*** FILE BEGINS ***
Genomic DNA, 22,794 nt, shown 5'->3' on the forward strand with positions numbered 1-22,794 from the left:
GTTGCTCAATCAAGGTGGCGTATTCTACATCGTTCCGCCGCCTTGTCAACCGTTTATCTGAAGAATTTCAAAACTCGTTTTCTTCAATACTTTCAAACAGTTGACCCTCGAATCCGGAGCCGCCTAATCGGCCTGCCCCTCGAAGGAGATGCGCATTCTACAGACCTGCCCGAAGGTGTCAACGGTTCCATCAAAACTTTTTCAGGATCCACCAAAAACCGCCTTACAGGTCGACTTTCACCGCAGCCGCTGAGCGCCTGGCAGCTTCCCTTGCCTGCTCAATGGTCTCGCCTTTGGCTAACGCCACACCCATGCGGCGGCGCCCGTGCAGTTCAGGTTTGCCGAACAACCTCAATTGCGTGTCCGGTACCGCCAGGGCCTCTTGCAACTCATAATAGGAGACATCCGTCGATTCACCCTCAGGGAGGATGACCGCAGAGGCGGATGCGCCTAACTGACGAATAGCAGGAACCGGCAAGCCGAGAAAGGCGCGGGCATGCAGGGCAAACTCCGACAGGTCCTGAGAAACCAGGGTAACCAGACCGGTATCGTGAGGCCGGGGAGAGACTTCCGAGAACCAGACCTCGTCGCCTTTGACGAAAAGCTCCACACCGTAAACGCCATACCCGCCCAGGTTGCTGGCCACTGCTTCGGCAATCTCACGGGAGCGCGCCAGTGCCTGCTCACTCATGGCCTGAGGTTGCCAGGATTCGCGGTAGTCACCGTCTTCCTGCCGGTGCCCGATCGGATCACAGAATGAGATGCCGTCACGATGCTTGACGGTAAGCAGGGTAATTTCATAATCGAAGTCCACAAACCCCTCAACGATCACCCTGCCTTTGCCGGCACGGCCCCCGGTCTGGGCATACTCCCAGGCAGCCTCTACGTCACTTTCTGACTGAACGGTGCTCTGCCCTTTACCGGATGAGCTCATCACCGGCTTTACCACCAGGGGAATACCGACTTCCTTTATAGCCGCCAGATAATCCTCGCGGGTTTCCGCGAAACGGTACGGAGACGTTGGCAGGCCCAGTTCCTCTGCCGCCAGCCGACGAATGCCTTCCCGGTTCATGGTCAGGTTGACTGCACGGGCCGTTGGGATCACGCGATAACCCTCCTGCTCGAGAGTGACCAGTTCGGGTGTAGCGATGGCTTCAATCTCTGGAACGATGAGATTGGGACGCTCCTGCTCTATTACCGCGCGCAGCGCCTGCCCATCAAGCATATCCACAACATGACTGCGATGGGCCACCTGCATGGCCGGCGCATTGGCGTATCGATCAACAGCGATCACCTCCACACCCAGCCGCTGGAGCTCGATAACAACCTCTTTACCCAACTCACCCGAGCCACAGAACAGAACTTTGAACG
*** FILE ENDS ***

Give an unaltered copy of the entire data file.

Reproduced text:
Genomic DNA, 22,794 nt, shown 5'->3' on the forward strand with positions numbered 1-22,794 from the left:
GTTGCTCAATCAAGGTGGCGTATTCTACATCGTTCCGCCGCCTTGTCAACCGTTTATCTGAAGAATTTCAAAACTCGTTTTCTTCAATACTTTCAAACAGTTGACCCTCGAATCCGGAGCCGCCTAATCGGCCTGCCCCTCGAAGGAGATGCGCATTCTACAGACCTGCCCGAAGGTGTCAACGGTTCCATCAAAACTTTTTCAGGATCCACCAAAAACCGCCTTACAGGTCGACTTTCACCGCAGCCGCTGAGCGCCTGGCAGCTTCCCTTGCCTGCTCAATGGTCTCGCCTTTGGCTAACGCCACACCCATGCGGCGGCGCCCGTGCAGTTCAGGTTTGCCGAACAACCTCAATTGCGTGTCCGGTACCGCCAGGGCCTCTTGCAACTCATAATAGGAGACATCCGTCGATTCACCCTCAGGGAGGATGACCGCAGAGGCGGATGCGCCTAACTGACGAATAGCAGGAACCGGCAAGCCGAGAAAGGCGCGGGCATGCAGGGCAAACTCCGACAGGTCCTGAGAAACCAGGGTAACCAGACCGGTATCGTGAGGCCGGGGAGAGACTTCCGAGAACCAGACCTCGTCGCCTTTGACGAAAAGCTCCACACCGTAAACGCCATACCCGCCCAGGTTGCTGGCCACTGCTTCGGCAATCTCACGGGAGCGCGCCAGTGCCTGCTCACTCATGGCCTGAGGTTGCCAGGATTCGCGGTAGTCACCGTCTTCCTGCCGGTGCCCGATCGGATCACAGAATGAGATGCCGTCACGATGCTTGACGGTAAGCAGGGTAATTTCATAATCGAAGTCCACAAACCCCTCAACGATCACCCTGCCTTTGCCGGCACGGCCCCCGGTCTGGGCATACTCCCAGGCAGCCTCTACGTCACTTTCTGACTGAACGGTGCTCTGCCCTTTACCGGATGAGCTCATCACCGGCTTTACCACCAGGGGAATACCGACTTCCTTTATAGCCGCCAGATAATCCTCGCGGGTTTCCGCGAAACGGTACGGAGACGTTGGCAGGCCCAGTTCCTCTGCCGCCAGCCGACGAATGCCTTCCCGGTTCATGGTCAGGTTGACTGCACGGGCCGTTGGGATCACGCGATAACCCTCCTGCTCGAGAGTGACCAGTTCGGGTGTAGCGATGGCTTCAATCTCTGGAACGATGAGATTGGGACGCTCCTGCTCTATTACCGCGCGCAGCGCCTGCCCATCAAGCATATCCACAACATGACTGCGATGGGCCACCTGCATGGCCGGCGCATTGGCGTATCGATCAACAGCGATCACCTCCACACCCAGCCGCTGGAGCTCGATAACAACCTCTTTACCCAACTCACCCGAGCCACAGAACAGAACTTTGAACG